Message from the Director of Military Prosecutions
As the Commanding Officer of the Canadian Military Prosecution Service, I am honoured to present publicly the Director of Military Prosecutions Annual Report for the 2020/21 reporting period. It is my seventh and final Annual Report as I will release from the Canadian Armed Forces (CAF) in September 2021.
The CAF has been faced with unprecedented challenges in this reporting period due to the COVID-19 pandemic, failures of leadership, and further victimization of CAF members and non-members by those in uniform who choose to disrespect the rights of others and disregard the Rule of Law.
In March 2020, courts martial and appeals were understandably disrupted for health and safety reasons. This resulted in the significant delays of trials and impeded the goal of ensuring that justice is done fairly and expeditiously. With input and sincere efforts by independent Military Justice System participants, courts martial and appeals got back on track earlier than many of our civilian counterparts in the civilian criminal and civil justice systems. Fortunately, these challenges have contributed to improved uses of technology and efficiencies to reduce delay within the court martial and appeal processes as well as making trials and appeals more available to the public.
This reporting period has publicly exposed remarkable failures of leadership at all levels within the CAF. These failures have existed for years. Military leaders wield great power for good reason. Used appropriately, that power is effective in fulfilling the responsibilities and obligations of a functional and professional armed force. Allegations related to failures of leadership to respect the Rule of Law and exercise self-discipline erodes trust in the institution and dangerously undermines operational effectiveness and national and international security.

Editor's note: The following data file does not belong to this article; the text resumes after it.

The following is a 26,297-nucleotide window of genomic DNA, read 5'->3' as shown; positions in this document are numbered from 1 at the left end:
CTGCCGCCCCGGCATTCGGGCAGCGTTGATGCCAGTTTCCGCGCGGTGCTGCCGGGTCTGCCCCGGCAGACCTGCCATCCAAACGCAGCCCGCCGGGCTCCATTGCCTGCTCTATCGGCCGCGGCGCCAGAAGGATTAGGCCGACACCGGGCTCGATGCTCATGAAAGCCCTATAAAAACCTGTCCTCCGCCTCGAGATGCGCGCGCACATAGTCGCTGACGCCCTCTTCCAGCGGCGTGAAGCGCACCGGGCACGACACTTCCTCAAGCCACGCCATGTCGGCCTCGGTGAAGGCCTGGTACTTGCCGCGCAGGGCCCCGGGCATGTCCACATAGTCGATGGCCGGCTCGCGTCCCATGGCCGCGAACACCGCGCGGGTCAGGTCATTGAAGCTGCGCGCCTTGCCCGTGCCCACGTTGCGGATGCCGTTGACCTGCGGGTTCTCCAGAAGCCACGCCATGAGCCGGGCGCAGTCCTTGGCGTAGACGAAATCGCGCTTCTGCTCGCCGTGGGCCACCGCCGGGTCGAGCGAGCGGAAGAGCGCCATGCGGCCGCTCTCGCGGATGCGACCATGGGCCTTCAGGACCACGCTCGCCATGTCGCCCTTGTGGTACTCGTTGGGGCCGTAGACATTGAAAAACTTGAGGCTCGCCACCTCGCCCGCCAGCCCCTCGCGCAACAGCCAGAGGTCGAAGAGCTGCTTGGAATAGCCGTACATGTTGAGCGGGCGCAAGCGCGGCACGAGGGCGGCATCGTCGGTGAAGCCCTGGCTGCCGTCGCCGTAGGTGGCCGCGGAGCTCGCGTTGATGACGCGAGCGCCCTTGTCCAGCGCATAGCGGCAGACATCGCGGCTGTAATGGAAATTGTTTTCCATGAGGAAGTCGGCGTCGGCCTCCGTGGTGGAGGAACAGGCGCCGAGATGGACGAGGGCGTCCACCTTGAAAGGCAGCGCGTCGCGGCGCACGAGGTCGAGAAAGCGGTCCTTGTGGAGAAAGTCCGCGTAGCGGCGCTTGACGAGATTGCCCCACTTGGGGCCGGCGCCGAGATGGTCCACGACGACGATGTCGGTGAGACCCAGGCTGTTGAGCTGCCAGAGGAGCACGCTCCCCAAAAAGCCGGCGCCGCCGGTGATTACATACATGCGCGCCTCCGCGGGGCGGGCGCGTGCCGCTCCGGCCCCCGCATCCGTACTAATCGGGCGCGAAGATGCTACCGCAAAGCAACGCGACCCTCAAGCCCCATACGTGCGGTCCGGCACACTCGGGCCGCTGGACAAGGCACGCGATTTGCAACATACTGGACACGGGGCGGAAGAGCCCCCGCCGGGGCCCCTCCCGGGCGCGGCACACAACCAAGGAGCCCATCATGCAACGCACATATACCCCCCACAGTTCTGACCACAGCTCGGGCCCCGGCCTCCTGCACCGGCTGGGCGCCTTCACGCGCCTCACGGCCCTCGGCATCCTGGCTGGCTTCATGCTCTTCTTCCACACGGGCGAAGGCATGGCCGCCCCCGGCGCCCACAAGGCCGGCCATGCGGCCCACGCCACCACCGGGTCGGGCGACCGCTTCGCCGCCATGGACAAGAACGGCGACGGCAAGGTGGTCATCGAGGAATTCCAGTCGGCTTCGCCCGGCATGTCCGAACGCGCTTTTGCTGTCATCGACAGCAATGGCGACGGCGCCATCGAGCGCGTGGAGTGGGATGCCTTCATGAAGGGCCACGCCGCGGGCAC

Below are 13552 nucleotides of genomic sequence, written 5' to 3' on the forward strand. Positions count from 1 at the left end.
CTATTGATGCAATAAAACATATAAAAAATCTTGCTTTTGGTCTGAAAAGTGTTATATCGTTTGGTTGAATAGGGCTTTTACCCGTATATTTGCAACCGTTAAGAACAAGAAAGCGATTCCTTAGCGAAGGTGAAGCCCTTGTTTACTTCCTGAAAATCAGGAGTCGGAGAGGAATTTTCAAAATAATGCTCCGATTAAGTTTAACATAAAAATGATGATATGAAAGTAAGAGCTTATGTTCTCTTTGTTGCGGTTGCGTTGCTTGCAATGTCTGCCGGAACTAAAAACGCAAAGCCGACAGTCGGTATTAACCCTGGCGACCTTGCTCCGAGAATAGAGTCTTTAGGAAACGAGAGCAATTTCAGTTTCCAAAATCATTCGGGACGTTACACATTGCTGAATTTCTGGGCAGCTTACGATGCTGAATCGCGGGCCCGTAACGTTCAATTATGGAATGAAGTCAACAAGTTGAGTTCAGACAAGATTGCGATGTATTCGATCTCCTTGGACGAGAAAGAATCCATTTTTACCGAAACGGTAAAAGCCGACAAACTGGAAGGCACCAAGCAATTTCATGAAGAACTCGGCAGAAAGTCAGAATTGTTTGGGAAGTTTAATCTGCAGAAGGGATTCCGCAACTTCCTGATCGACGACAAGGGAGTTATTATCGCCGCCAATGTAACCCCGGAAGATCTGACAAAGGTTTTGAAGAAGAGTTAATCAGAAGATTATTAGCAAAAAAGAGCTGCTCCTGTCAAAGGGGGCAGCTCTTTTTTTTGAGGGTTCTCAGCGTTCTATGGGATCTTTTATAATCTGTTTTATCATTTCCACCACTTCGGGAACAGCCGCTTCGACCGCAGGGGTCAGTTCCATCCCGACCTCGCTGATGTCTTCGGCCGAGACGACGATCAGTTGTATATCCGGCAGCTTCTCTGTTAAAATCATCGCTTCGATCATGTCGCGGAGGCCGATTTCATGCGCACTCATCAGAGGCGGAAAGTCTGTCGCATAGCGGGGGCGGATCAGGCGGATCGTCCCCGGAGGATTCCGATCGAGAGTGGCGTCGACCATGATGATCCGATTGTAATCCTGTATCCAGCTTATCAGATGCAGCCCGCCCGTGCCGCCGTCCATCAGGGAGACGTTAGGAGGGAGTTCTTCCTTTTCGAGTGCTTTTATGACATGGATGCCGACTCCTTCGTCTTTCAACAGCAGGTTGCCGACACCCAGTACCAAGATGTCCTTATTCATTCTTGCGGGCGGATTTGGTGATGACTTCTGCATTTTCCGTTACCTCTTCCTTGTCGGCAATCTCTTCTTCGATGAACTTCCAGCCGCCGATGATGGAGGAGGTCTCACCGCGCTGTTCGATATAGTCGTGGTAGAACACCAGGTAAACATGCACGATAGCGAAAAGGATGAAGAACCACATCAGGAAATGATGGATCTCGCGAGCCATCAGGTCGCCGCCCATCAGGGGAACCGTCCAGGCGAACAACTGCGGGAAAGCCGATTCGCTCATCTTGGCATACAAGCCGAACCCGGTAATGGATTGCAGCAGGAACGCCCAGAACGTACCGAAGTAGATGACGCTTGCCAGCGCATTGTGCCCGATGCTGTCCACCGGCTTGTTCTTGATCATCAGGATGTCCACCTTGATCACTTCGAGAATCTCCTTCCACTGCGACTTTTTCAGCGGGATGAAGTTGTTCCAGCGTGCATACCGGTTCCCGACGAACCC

As a military prosecution service, we have had to remain focussed on prosecuting cases, seeking to protect the rights of individuals, and upholding the Rule of Law in accordance with the Charter of Rights regardless of the rank of a suspect or accused. No one is above the law. While public interest continues to factor into our prosecutorial decision making, political partisan sentiment will never influence our quasi-judicial duties. Since the creation of the CMPS in 1999 this fundamental principle has been reinforced daily within our military prosecution service, in keeping with the Supreme Court of Canada’s 2016 decision in Cawthorne. Under our watch, military prosecutors are not and will not be unlawfully influenced by the senior chain of command or persons in power with partisan interests. We have fought hard for our prosecutorial independence and Canadians can have confidence that we will fulfill our duties independently and ethically.
Public sentiment and discourse has intensified this reporting period with respect to sexual misconduct and victimization. Since 2014, support to victims throughout the military justice process has been a priority for the Canadian Military Prosecution Service. Fully accepting Madame Justice Deschamps’ report of 2015, we quickly updated our prosecution policies to better support victims, significantly augmented our training to include trauma informed prosecution perspectives, and intensified our communications efforts with victims throughout the court martial process. Recognizing early that the legislative and regulatory process might be slow to implement the protections of the Victims’ Bill of Rights, we immediately incorporated them into our own prosecution policies and practices. Support to victims in both the military and civilian systems still has a long way to go, but military prosecutors will continue to provide support without waiting for legislative and regulatory top-cover.
In closing, I want to say that it has been a privilege to have served as your Director of Military Prosecutions for almost seven years. I have been fortunate to have had an extremely strong and dedicated team of military prosecutors and civilian support staff. They understand and implement our independent mandate to promote discipline, efficiency and morale of the CAF through open and fair processes. I have also been supported by an extremely professional Judge Advocate General who recognizes that her duties as the Superintendent of the administration of military justice include steadfast protection of the independence of military prosecutors from unlawful influence. Rear Admiral Bernatchez’s support has been crucial to ensuring that our service remains legitimate and consistent with the expectations and values of Canadians. Despite this level of cooperation, however, legislative changes must be made to crystallize the independence of the Canadian Military Prosecution Service. We hope to work closely with Mr. Justice Fish in establishing a way forward to make this happen in a military context.
ORDO PER JUSTITIA
Colonel Bruce MacGregor, CD, Q.C.
Director of Military Prosecutions
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